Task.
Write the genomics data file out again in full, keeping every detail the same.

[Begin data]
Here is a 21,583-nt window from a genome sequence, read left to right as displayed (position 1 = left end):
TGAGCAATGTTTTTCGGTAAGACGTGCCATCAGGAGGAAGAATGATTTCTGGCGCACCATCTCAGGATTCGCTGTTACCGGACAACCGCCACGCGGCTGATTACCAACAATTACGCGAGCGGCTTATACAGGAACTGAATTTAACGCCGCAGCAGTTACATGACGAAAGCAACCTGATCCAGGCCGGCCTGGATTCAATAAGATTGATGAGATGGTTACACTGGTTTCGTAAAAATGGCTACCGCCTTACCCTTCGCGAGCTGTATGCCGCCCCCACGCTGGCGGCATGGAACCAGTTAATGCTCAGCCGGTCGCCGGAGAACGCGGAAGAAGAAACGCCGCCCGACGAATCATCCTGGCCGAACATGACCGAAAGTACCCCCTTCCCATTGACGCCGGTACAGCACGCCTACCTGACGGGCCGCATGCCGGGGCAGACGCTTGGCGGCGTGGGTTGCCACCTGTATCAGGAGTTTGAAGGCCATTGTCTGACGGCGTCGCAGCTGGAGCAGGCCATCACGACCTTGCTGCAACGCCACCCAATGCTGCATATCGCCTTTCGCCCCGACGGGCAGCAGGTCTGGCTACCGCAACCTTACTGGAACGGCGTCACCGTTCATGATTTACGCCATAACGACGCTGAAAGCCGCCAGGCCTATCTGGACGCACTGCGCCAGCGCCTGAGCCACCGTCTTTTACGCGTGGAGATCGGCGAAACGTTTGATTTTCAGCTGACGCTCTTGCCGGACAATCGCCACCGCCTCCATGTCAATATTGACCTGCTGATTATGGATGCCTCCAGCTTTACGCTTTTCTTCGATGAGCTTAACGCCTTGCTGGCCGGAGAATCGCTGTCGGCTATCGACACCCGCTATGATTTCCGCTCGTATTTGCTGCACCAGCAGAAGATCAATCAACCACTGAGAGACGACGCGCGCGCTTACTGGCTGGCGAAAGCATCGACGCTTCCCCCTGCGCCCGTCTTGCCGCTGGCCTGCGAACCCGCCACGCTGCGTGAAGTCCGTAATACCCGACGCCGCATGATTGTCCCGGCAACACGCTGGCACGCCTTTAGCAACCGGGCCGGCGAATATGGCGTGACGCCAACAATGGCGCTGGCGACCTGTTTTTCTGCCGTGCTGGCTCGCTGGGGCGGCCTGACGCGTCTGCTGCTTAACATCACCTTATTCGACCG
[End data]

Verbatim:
Here is a 21,583-nt window from a genome sequence, read left to right as displayed (position 1 = left end):
TGAGCAATGTTTTTCGGTAAGACGTGCCATCAGGAGGAAGAATGATTTCTGGCGCACCATCTCAGGATTCGCTGTTACCGGACAACCGCCACGCGGCTGATTACCAACAATTACGCGAGCGGCTTATACAGGAACTGAATTTAACGCCGCAGCAGTTACATGACGAAAGCAACCTGATCCAGGCCGGCCTGGATTCAATAAGATTGATGAGATGGTTACACTGGTTTCGTAAAAATGGCTACCGCCTTACCCTTCGCGAGCTGTATGCCGCCCCCACGCTGGCGGCATGGAACCAGTTAATGCTCAGCCGGTCGCCGGAGAACGCGGAAGAAGAAACGCCGCCCGACGAATCATCCTGGCCGAACATGACCGAAAGTACCCCCTTCCCATTGACGCCGGTACAGCACGCCTACCTGACGGGCCGCATGCCGGGGCAGACGCTTGGCGGCGTGGGTTGCCACCTGTATCAGGAGTTTGAAGGCCATTGTCTGACGGCGTCGCAGCTGGAGCAGGCCATCACGACCTTGCTGCAACGCCACCCAATGCTGCATATCGCCTTTCGCCCCGACGGGCAGCAGGTCTGGCTACCGCAACCTTACTGGAACGGCGTCACCGTTCATGATTTACGCCATAACGACGCTGAAAGCCGCCAGGCCTATCTGGACGCACTGCGCCAGCGCCTGAGCCACCGTCTTTTACGCGTGGAGATCGGCGAAACGTTTGATTTTCAGCTGACGCTCTTGCCGGACAATCGCCACCGCCTCCATGTCAATATTGACCTGCTGATTATGGATGCCTCCAGCTTTACGCTTTTCTTCGATGAGCTTAACGCCTTGCTGGCCGGAGAATCGCTGTCGGCTATCGACACCCGCTATGATTTCCGCTCGTATTTGCTGCACCAGCAGAAGATCAATCAACCACTGAGAGACGACGCGCGCGCTTACTGGCTGGCGAAAGCATCGACGCTTCCCCCTGCGCCCGTCTTGCCGCTGGCCTGCGAACCCGCCACGCTGCGTGAAGTCCGTAATACCCGACGCCGCATGATTGTCCCGGCAACACGCTGGCACGCCTTTAGCAACCGGGCCGGCGAATATGGCGTGACGCCAACAATGGCGCTGGCGACCTGTTTTTCTGCCGTGCTGGCTCGCTGGGGCGGCCTGACGCGTCTGCTGCTTAACATCACCTTATTCGACCG